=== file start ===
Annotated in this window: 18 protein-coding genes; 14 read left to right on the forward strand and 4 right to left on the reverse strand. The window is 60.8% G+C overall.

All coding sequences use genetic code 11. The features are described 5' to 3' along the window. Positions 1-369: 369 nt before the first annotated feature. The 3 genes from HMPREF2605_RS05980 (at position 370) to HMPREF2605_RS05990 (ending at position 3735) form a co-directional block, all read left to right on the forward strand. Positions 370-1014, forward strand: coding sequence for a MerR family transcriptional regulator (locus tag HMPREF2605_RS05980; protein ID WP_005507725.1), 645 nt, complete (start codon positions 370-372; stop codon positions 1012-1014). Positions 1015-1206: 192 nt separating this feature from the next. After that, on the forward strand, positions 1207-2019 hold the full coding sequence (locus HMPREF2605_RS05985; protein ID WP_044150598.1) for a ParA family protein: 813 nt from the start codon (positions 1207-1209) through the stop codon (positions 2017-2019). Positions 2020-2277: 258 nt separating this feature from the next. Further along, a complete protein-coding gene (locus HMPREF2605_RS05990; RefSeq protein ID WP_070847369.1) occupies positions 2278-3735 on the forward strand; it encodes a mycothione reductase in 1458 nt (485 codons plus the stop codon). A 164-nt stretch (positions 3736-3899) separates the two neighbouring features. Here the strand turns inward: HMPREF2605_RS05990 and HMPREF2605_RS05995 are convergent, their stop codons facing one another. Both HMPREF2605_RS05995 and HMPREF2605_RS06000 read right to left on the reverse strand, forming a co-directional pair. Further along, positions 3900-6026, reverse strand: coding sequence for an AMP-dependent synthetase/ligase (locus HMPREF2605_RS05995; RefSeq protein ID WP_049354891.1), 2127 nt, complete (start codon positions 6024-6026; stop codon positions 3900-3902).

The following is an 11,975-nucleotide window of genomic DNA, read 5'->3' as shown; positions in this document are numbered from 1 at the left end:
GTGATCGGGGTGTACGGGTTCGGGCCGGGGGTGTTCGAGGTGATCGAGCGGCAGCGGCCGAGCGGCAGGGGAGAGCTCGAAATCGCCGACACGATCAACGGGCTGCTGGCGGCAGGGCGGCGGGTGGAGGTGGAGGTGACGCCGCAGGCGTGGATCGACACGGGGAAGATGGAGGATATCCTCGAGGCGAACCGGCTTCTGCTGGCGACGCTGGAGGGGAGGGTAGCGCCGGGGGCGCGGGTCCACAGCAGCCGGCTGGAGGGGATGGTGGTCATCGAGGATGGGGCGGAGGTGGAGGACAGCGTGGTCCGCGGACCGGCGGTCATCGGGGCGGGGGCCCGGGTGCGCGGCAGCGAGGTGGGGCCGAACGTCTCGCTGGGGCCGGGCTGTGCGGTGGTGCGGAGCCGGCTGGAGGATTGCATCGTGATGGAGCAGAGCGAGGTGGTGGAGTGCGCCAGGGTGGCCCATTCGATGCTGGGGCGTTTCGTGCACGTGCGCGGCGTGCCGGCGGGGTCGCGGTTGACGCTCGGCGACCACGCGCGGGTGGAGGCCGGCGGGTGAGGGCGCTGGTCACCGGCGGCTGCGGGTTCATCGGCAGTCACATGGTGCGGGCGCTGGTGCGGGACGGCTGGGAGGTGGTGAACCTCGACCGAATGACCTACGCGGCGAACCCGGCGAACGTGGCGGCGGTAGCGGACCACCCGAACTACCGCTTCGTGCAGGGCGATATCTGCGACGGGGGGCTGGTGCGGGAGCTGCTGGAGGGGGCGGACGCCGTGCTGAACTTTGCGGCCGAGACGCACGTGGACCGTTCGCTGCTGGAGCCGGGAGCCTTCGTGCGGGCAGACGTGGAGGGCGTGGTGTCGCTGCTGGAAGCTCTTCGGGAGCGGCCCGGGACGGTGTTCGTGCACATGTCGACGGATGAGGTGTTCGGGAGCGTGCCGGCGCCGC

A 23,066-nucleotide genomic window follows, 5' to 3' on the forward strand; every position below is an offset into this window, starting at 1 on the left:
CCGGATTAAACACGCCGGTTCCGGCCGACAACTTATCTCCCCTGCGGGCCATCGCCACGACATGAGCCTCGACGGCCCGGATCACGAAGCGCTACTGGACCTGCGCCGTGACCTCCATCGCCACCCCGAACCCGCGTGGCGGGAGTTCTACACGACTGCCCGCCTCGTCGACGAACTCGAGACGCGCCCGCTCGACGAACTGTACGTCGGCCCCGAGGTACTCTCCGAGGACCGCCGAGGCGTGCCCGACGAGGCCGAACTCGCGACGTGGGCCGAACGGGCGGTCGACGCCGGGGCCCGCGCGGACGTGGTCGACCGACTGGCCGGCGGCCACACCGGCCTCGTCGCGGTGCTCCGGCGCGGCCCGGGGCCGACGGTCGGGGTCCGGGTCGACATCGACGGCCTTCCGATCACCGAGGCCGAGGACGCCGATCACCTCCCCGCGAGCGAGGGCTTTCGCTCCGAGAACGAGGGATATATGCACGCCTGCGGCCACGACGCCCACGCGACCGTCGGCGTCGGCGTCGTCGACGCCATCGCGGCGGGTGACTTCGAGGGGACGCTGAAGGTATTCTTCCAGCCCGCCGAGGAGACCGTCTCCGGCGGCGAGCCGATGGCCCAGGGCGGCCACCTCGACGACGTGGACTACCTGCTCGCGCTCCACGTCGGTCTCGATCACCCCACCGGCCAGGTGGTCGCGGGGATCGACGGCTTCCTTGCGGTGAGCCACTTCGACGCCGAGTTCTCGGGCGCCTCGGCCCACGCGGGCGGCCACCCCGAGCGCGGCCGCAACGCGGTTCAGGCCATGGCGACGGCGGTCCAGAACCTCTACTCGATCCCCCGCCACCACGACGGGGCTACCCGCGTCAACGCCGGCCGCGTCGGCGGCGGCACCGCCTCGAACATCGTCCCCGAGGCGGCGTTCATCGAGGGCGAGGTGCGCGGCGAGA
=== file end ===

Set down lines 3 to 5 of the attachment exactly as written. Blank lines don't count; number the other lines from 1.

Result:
The following is an 11,975-nucleotide window of genomic DNA, read 5'->3' as shown; positions in this document are numbered from 1 at the left end:
GTGATCGGGGTGTACGGGTTCGGGCCGGGGGTGTTCGAGGTGATCGAGCGGCAGCGGCCGAGCGGCAGGGGAGAGCTCGAAATCGCCGACACGATCAACGGGCTGCTGGCGGCAGGGCGGCGGGTGGAGGTGGAGGTGACGCCGCAGGCGTGGATCGACACGGGGAAGATGGAGGATATCCTCGAGGCGAACCGGCTTCTGCTGGCGACGCTGGAGGGGAGGGTAGCGCCGGGGGCGCGGGTCCACAGCAGCCGGCTGGAGGGGATGGTGGTCATCGAGGATGGGGCGGAGGTGGAGGACAGCGTGGTCCGCGGACCGGCGGTCATCGGGGCGGGGGCCCGGGTGCGCGGCAGCGAGGTGGGGCCGAACGTCTCGCTGGGGCCGGGCTGTGCGGTGGTGCGGAGCCGGCTGGAGGATTGCATCGTGATGGAGCAGAGCGAGGTGGTGGAGTGCGCCAGGGTGGCCCATTCGATGCTGGGGCGTTTCGTGCACGTGCGCGGCGTGCCGGCGGGGTCGCGGTTGACGCTCGGCGACCACGCGCGGGTGGAGGCCGGCGGGTGAGGGCGCTGGTCACCGGCGGCTGCGGGTTCATCGGCAGTCACATGGTGCGGGCGCTGGTGCGGGACGGCTGGGAGGTGGTGAACCTCGACCGAATGACCTACGCGGCGAACCCGGCGAACGTGGCGGCGGTAGCGGACCACCCGAACTACCGCTTCGTGCAGGGCGATATCTGCGACGGGGGGCTGGTGCGGGAGCTGCTGGAGGGGGCGGACGCCGTGCTGAACTTTGCGGCCGAGACGCACGTGGACCGTTCGCTGCTGGAGCCGGGAGCCTTCGTGCGGGCAGACGTGGAGGGCGTGGTGTCGCTGCTGGAAGCTCTTCGGGAGCGGCCCGGGACGGTGTTCGTGCACATGTCGACGGATGAGGTGTTCGGGAGCGTGCCGGCGCCGC

A 23,066-nucleotide genomic window follows, 5' to 3' on the forward strand; every position below is an offset into this window, starting at 1 on the left: